To go along with our new Colourwork Club accessory patterns, we’ve put together a series of blog posts to walk you through your first stranded colourwork project, along with tips and tricks perfect for all levels of experience.
The basic idea is simple: knit each stitch in the correct colour according to the pattern, carrying the unused colour behind and across the back of the work. When you have several stitches worked in one colour, the unused strand “floats” across the back of the work. Colourwork fabric is generally tighter than single colour knitting in the same yarn, so it’s important to keep the unused strands loose enough to stretch with the rest of the fabric. But how exactly do you manage multiple strands of yarn at the same time while maintaining the pattern gauge?
Here are the most common methods of holding your yarn for stranded colourwork. Keep in mind that everyone knits differently and you might find that you’re comfortable somewhere in between!
For this tutorial I'm using Rauma 3tr. Strikkegarn. The light grey (103) is the background colour, and the purple (142) is the foreground colour.
AKA Both strands on the right.
This method works well with English-style knitting, in which the working yarn is wrapped around the needle with one hand, and then let go for each stitch. When working colourwork in this way, you simply pick up the strand that’s the correct colour for the next stitch, knit it, and then drop it to pick up the next colour. This method is easy to understand and pick up, as you are still only holding one colour at a time.
Things to watch out for: maintaining colour dominance. The strands can easily become twisted around each other if you always bring the next colour up in the same direction, which can also cause the pattern to recede and look little murkier than it would otherwise.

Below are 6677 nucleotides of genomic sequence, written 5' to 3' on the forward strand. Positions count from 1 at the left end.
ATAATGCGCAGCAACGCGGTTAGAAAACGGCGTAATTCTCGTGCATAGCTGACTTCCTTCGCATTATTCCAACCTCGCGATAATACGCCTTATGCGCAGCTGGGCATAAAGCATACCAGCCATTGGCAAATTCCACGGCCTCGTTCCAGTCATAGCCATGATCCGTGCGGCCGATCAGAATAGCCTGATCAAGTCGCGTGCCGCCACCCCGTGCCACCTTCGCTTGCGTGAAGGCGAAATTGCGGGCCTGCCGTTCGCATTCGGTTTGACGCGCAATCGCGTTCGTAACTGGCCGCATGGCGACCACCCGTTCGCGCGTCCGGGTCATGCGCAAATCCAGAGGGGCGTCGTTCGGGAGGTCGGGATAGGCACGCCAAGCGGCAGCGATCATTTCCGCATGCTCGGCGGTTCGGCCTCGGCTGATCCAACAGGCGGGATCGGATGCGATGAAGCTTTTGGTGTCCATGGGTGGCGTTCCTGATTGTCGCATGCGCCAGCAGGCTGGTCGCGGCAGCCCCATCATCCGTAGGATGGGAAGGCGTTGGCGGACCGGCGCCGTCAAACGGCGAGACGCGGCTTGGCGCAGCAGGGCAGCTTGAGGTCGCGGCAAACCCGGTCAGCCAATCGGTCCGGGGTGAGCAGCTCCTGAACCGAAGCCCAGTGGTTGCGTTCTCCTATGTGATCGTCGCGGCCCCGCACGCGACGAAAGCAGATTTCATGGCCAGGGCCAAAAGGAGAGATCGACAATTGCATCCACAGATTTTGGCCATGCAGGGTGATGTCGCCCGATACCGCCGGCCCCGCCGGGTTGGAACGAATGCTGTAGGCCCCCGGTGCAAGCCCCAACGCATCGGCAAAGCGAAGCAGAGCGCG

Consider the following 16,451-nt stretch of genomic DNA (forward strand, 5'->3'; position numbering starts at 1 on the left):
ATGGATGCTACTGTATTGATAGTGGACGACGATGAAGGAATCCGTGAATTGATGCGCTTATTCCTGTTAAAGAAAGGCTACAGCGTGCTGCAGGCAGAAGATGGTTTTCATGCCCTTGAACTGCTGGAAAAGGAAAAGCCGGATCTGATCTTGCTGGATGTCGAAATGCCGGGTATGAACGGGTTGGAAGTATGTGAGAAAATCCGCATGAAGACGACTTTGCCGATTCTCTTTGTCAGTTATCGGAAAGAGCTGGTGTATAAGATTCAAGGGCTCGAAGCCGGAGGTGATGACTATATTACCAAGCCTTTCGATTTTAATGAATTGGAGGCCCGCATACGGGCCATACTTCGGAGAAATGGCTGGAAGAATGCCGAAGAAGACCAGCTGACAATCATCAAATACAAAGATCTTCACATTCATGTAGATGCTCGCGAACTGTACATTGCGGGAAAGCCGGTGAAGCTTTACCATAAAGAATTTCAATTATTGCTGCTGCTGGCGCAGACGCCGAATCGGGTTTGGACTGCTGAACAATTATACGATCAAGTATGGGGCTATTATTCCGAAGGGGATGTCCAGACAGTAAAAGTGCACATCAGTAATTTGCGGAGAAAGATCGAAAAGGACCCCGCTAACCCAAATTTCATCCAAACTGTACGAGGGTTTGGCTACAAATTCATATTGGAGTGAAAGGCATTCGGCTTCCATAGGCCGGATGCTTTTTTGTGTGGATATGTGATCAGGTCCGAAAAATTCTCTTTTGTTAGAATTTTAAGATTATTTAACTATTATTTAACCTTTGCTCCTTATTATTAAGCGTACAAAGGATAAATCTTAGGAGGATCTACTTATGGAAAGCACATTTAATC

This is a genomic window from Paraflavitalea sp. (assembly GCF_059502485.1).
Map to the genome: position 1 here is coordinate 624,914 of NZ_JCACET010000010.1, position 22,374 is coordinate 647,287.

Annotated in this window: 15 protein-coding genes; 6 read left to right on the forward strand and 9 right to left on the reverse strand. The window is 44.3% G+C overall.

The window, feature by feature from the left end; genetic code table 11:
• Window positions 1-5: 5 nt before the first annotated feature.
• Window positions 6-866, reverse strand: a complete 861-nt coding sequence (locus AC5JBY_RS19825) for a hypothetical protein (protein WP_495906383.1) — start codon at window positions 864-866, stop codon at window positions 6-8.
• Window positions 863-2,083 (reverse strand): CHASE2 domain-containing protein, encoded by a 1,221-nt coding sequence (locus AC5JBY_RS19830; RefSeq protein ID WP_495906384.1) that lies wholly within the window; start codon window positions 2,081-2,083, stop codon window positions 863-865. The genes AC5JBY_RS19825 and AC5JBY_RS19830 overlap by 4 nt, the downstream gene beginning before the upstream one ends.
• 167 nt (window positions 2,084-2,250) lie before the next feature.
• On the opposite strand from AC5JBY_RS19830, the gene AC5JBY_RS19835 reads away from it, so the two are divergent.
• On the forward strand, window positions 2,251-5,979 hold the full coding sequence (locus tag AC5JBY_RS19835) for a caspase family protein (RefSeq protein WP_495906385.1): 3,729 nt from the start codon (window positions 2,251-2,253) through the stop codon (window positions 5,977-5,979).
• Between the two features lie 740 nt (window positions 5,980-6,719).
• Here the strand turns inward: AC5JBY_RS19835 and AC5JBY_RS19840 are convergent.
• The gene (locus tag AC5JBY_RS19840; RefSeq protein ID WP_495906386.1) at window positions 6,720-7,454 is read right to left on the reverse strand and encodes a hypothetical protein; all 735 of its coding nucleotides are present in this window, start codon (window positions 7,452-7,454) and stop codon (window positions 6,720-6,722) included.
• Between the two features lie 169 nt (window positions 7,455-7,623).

To work a stitch in the background colour (light grey), bring the strand OVER the foreground colour before working the stitch.
To work a stitch in the foreground colour (purple), pick up the strand from BELOW the background yarn.
Here you can see the light grey floats are above (closer to the needle) and the purple floats are below (further from the needle).
As you gain experience you might find that you can hold both strands in your right hand at the same time. This is usually done by tensioning the yarn around the pinkie and ring fingers and holding the one strand over the index finger and one over the middle, as in this video.
And yes, you can also throw both yarns using your left hand!
AKA Both strands on the left.
This method is great for Continental and Combined knitters who tension the yarn by holding it with the left hand, and use the needles to “pick” the working yarn and draw it through the stitch. The two colours can be held on the same finger or two different fingers (say, index and middle), and the right needle to used to grab the correct colour for the next stitch. This method is a bit faster than throwing, as you don’t need to pick up and put down the yarn for every stitch, and it’s easier to keep the balls of yarn from twisting.